I hope to keep this page updated during the Paleoamerican Odyssey Conference. It will be a chore but it could be interesting. With the somewhat dark connections associated with the Clovis and Beyond Conference, rumors abound about this one including motives, funding, and possible personal agendas. After speaking of this with colleagues, I think the latter fear comes from the recruitment of the speakers as opposed to a general call for papers. I’ll keep an open mind and let it flow over me. I certainly expect to learn some new things.
And of course I’ll keep posting if I can.
Here’s a small copy of one of my posters to be presented. The original is much larger but this will give the gist. Just finished up at the printer’s. Please don’t use without permission as the resolution is terrible on this one.
We’re up and running, and therefore have little time to attend to the blog or emails.
I’ll try to post some photos as time permits but here’s a few for now…
Luckily, there’s enough bone, lithics, and interesting sediment changes to keep us all interested and busy most of the time.
A tardy post.
Several weeks back I, along with David Kilby, was fortunate to be asked to come help with an excavation in central New Mexico. The project was the brainchild of Robert Dello-Russo from the New Mexico Office of Archaeological Studies. Since funding is always an issue with this type of research, this was very much a volunteer-based project, bringing in archaeological professionals and skilled avocationals from around the state.
The project area is west of Socorro, New Mexico between two mountain ranges. There is a surprising amount of energetic water that comes from the mountains to the west, moving enormous amounts of sediment, and sometimes very large cobbles and pebbles. This has created a sort of fan that covers the very old Paleoindian and paleontological deposits and is overlaid with several meters of fine silt.
Evidence of a much wetter environment abounds in the arroyo cuts where black mats are revealed in the profiles. The area has produced Paleoindian tools, projectiles, and bone in the previous two seasons of work.
With only a couple weeks to remove 3.5-4 meters of overburden, a heavy excavator and backhoe were required to uncover the site. This was done quickly and with remarkable precision as seen below.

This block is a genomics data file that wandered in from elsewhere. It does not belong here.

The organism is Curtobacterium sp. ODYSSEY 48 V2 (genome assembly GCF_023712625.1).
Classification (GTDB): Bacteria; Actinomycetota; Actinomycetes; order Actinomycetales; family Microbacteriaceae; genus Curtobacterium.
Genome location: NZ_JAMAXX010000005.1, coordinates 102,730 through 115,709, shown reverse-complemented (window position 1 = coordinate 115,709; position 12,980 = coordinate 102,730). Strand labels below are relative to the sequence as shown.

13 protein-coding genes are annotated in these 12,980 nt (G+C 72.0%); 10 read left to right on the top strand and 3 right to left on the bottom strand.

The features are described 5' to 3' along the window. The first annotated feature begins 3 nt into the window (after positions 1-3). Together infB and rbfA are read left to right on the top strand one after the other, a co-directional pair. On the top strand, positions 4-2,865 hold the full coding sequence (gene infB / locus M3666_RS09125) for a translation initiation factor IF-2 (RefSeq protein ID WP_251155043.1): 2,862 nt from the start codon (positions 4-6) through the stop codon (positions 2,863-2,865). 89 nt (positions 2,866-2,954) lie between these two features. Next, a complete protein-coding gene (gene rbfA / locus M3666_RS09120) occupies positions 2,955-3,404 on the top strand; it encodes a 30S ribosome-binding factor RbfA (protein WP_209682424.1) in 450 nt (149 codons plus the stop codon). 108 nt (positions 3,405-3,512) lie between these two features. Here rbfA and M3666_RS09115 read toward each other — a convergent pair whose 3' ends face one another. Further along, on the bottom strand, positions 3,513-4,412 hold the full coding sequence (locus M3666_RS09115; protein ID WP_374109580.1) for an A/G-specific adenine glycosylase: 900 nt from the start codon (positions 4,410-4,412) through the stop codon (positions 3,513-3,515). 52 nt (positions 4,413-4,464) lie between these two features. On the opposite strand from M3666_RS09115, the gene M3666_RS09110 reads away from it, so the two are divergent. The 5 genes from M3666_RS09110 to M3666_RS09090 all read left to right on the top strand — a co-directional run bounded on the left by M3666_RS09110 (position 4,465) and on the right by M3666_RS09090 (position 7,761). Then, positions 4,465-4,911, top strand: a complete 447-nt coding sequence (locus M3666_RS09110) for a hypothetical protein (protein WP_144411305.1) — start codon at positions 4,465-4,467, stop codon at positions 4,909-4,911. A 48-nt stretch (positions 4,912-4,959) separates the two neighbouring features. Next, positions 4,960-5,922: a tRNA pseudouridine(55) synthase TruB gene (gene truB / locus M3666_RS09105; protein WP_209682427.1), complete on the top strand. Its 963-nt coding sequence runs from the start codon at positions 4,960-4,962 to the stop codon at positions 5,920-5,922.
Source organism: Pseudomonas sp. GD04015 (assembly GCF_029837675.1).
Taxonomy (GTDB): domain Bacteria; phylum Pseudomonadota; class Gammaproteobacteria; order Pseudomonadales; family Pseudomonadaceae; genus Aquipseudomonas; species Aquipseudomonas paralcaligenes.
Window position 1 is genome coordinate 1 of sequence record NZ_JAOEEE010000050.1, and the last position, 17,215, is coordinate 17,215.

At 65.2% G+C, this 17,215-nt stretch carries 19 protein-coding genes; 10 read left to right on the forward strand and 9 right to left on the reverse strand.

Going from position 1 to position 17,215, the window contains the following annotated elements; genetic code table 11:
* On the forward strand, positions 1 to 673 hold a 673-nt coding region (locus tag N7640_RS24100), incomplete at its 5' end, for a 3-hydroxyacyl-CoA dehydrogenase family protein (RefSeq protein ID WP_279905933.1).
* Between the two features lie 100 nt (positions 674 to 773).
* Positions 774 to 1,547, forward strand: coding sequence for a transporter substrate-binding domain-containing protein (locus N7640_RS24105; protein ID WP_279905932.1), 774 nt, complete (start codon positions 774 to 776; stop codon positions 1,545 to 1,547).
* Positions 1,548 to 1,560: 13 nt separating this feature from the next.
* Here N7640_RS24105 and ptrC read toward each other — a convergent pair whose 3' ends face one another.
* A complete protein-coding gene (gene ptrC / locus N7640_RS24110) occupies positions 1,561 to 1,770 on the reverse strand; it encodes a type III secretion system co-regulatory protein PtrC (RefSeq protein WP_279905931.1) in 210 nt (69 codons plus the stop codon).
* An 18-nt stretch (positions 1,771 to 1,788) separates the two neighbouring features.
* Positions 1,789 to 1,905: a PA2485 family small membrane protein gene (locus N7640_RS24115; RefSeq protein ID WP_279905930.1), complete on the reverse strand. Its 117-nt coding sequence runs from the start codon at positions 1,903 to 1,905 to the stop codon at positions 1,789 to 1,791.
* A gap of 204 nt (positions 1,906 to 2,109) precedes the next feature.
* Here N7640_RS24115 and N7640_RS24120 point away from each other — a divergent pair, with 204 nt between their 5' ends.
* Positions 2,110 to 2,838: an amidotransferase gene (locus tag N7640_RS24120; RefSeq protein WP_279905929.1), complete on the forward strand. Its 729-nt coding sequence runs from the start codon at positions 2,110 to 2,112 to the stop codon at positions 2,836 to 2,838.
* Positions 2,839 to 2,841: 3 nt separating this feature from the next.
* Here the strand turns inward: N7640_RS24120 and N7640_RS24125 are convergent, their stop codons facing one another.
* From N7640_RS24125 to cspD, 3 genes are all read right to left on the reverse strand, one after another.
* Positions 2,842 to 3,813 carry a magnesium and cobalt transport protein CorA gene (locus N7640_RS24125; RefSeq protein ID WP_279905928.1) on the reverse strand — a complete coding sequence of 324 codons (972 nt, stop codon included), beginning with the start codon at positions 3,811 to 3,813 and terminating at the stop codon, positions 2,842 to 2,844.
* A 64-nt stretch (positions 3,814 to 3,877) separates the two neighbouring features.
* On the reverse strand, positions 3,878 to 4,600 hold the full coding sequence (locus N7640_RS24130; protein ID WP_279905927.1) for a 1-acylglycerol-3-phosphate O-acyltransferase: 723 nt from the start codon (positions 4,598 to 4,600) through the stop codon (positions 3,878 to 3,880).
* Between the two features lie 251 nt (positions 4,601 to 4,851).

Once the black mat was reached (or nearly so), mechanical excavation ceased and 1 x 1 meter hand units were begun.
A common problem with bison kills is proving that they are, in fact, kills. To do this, something has to point toward human intervention. Luckily this occurred, in the form of a projectile point, visible in the above photo near the left edge of the above excavation photo.
Above is a close-up field photo of the fine Eden Point it turned out to be. Fortunately, it even fits the expected dates for the strata where it was found.
I was glad to be part of this exciting investigation and hope to make it back to this remarkable site in the near future. More information can be found HERE http://www.nmarchaeology.org/water-canyon.html.
(Look for more photos to follow as my co-conspirators pass them on.)
Portales Daily News. Note that there was no “Clovis” cultural group yet…\
Click HERE for the pdf, with bonus Coronado article OR link below:
Interesting news from the genetics world. We’re slowly building a clearer picture of early Americans.
“A new genetic study of South American natives, published on the journal PLOS Genetics, provides scientific evidence to reformulate the traditional model and define new theories of human settlement of the Americas” from a new article by Professor Daniel Turbón, from the Department of Animal Biology of the University of Barcelona.
“This new research is based on the analysis of male Y-chromosomal genetic markers in about one thousand individuals, representing 50 tribal South American native populations.”